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Aaron Boster

Ask Aaron – Your Opportunity to speak to a Neurologist about Living Well with MS

Welcoming back Dr Aaron Boster, a widely published, board-certified neurologist, giving you the opportunity to ask him your questions about living well with MS.

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Webinar summary:

In this webinar, Overcoming MS community member Regina Beach talks to Dr Aaron Boster, a widely published, board-certified Neurologist, asking him the community’s questions about living well with MS.

Key highlights:

03:21 MS care without disease modifying therapy.

06:26 Managing persistent swelling in feet/low legs for MS patients.

11:44 MS treatment and laboratory analysis.

17:39 MS drug trials and their outcomes.

21:11 MS disease activity and MRI results.

26:04 MS and remyelination.

31:51 New MS treatments and their potential side effects.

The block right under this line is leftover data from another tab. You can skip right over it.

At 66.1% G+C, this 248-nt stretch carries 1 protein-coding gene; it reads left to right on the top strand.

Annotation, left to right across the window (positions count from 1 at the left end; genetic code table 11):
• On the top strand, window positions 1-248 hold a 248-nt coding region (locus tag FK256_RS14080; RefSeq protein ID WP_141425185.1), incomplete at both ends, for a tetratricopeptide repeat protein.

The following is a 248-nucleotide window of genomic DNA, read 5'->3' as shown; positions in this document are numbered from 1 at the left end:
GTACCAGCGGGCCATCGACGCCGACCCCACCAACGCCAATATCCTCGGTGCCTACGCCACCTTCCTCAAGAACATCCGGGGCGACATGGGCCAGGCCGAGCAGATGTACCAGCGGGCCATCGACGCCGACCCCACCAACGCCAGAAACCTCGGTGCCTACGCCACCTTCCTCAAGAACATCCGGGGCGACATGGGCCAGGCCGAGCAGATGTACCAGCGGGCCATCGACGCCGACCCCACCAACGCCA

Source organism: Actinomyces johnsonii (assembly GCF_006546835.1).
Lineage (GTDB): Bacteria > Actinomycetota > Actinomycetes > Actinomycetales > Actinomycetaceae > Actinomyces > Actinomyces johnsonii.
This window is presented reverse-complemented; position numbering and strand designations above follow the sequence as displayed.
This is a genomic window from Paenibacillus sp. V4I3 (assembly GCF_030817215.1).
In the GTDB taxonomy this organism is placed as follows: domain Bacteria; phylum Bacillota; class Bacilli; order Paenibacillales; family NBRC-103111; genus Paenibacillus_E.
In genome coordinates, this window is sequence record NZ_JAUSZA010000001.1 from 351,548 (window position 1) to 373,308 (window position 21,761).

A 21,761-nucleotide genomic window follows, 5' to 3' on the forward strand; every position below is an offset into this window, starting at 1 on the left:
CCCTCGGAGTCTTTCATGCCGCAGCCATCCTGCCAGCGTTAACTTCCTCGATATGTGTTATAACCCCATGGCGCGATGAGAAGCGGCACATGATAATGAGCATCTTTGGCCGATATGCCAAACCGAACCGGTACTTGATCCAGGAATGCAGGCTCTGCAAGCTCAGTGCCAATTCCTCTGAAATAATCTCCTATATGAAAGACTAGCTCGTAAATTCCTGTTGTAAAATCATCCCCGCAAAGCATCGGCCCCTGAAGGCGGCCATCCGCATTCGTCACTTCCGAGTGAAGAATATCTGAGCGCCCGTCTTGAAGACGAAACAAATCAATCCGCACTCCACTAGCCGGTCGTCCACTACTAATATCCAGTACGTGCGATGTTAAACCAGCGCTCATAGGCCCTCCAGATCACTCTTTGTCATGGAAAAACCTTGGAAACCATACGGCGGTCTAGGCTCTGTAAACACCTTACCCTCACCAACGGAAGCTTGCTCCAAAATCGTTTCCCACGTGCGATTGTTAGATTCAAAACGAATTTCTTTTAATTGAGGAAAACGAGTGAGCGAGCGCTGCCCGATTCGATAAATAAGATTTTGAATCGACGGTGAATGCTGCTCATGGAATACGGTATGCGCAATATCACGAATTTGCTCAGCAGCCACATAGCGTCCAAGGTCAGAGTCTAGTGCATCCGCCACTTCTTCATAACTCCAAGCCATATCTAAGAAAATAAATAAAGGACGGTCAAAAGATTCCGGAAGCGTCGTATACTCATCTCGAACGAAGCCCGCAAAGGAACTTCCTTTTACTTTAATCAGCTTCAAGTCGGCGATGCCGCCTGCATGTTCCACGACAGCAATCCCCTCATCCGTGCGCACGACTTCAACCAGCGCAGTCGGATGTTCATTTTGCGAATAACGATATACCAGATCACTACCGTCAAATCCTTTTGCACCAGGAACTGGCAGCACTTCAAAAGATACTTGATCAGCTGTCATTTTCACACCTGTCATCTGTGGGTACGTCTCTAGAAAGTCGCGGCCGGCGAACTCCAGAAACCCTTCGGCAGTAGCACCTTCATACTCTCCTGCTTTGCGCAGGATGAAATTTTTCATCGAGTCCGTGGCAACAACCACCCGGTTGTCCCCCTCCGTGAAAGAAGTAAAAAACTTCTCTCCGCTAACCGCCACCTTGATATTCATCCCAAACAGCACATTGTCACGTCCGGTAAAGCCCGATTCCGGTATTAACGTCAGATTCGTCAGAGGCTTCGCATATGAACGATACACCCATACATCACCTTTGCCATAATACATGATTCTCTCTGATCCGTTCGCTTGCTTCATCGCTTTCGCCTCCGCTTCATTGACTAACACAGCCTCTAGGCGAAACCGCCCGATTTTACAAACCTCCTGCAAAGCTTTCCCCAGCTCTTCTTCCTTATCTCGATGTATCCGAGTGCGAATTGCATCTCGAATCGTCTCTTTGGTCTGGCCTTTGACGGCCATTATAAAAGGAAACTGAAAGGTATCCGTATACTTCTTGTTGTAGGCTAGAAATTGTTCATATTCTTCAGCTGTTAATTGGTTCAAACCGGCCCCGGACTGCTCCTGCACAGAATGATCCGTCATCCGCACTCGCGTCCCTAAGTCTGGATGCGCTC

34:04 MS treatment and disease progression.

40:43 Women’s health with MS, including menopause and conception.

49:38 MS, lesions and family connections.

1:04:17 Managing MS symptoms through lifestyle changes.

1:17:12 MS treatment options and gut health.

1:30:12 MS management and mental health.

Speaker bios:

Dr Aaron Boster

Dr Aaron Boster is award-winning, widely published, and board-certified neurologist specialising in multiple sclerosis (MS) and related CNS inflammatory disorders. Witnessing his uncle’s diagnosis with MS when he was 12, he and his family came to see a lack of coherence in the way MS was treated at the time. That experience informed Dr Boster’s drive to do things differently.

Dr Boster has been intimately involved in the care of people impacted by MS; he has been a principal investigator in numerous clinical trials, trained multiple MS doctors and nurse practitioners, and has been published extensively in medical journals. He lectures to both patients and providers worldwide with a mission to educate, energise and empower people impacted by MS.